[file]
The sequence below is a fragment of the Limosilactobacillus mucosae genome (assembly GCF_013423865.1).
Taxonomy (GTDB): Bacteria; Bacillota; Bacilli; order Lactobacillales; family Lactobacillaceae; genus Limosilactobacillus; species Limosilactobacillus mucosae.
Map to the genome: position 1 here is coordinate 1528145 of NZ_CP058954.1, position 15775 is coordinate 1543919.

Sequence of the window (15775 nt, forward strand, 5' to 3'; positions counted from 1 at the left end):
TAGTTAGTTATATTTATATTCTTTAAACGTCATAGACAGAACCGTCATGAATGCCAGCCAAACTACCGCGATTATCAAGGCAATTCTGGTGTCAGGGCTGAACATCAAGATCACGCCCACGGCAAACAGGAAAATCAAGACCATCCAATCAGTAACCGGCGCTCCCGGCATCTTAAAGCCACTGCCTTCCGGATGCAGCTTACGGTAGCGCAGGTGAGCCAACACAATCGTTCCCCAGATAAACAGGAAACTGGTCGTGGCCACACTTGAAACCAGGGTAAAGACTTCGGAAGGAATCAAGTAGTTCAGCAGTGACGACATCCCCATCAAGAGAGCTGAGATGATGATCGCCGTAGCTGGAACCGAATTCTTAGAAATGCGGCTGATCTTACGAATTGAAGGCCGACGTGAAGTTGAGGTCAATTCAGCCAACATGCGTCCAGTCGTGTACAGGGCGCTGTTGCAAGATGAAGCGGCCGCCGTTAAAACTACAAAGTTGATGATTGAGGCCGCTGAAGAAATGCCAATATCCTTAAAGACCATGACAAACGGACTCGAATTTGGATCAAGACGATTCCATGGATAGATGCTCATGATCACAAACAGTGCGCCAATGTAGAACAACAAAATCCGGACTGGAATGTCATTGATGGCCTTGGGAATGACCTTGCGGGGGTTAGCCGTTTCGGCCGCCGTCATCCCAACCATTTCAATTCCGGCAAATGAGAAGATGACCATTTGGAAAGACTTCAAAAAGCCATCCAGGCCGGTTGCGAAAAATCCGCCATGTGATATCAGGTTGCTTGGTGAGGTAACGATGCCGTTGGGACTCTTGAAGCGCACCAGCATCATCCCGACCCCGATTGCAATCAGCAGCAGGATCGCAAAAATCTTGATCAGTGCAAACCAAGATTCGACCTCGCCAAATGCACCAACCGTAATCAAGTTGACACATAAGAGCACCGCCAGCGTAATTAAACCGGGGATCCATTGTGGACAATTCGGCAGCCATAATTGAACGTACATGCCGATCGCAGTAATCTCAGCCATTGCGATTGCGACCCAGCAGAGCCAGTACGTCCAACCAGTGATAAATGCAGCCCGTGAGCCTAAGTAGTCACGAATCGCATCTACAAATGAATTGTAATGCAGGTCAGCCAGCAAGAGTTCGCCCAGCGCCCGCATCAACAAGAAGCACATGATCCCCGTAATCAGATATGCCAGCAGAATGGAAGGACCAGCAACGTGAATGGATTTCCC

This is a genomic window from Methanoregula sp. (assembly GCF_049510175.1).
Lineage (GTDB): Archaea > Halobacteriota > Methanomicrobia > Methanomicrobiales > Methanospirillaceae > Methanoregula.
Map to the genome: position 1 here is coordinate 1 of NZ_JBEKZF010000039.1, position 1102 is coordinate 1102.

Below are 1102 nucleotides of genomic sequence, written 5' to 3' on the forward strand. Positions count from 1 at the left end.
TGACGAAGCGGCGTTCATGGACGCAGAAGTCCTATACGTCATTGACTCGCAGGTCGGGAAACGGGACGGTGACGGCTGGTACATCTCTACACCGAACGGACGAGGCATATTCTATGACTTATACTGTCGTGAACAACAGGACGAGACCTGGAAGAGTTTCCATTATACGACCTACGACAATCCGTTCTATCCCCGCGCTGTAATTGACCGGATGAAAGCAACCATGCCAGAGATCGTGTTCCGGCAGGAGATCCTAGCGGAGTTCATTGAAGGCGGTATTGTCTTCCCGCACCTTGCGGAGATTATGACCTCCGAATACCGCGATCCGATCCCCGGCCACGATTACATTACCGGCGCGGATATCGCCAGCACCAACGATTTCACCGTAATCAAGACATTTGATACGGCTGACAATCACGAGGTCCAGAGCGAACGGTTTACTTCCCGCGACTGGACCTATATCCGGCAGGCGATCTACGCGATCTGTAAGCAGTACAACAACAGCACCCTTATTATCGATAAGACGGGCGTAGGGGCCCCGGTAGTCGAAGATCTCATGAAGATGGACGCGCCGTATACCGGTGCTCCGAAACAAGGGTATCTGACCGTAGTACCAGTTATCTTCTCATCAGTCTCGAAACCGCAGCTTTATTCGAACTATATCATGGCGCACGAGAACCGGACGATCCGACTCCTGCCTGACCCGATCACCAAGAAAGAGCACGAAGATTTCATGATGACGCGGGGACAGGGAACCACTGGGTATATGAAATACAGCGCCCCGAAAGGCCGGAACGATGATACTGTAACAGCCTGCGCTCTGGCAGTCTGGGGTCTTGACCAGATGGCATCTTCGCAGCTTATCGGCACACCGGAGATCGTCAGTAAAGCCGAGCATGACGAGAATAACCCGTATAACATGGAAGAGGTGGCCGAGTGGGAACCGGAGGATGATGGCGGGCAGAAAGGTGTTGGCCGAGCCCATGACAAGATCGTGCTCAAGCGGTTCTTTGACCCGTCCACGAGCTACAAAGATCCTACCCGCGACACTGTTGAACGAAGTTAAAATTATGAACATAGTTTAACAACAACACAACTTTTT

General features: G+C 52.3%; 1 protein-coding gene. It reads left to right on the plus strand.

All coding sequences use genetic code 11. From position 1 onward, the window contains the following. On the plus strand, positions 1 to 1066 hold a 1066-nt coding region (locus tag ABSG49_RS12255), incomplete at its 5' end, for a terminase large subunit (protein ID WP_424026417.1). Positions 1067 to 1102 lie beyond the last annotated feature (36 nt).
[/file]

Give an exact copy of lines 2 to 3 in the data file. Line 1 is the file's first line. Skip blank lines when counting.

Taxonomy (GTDB): Bacteria; Bacillota; Bacilli; order Lactobacillales; family Lactobacillaceae; genus Limosilactobacillus; species Limosilactobacillus mucosae.
Map to the genome: position 1 here is coordinate 1528145 of NZ_CP058954.1, position 15775 is coordinate 1543919.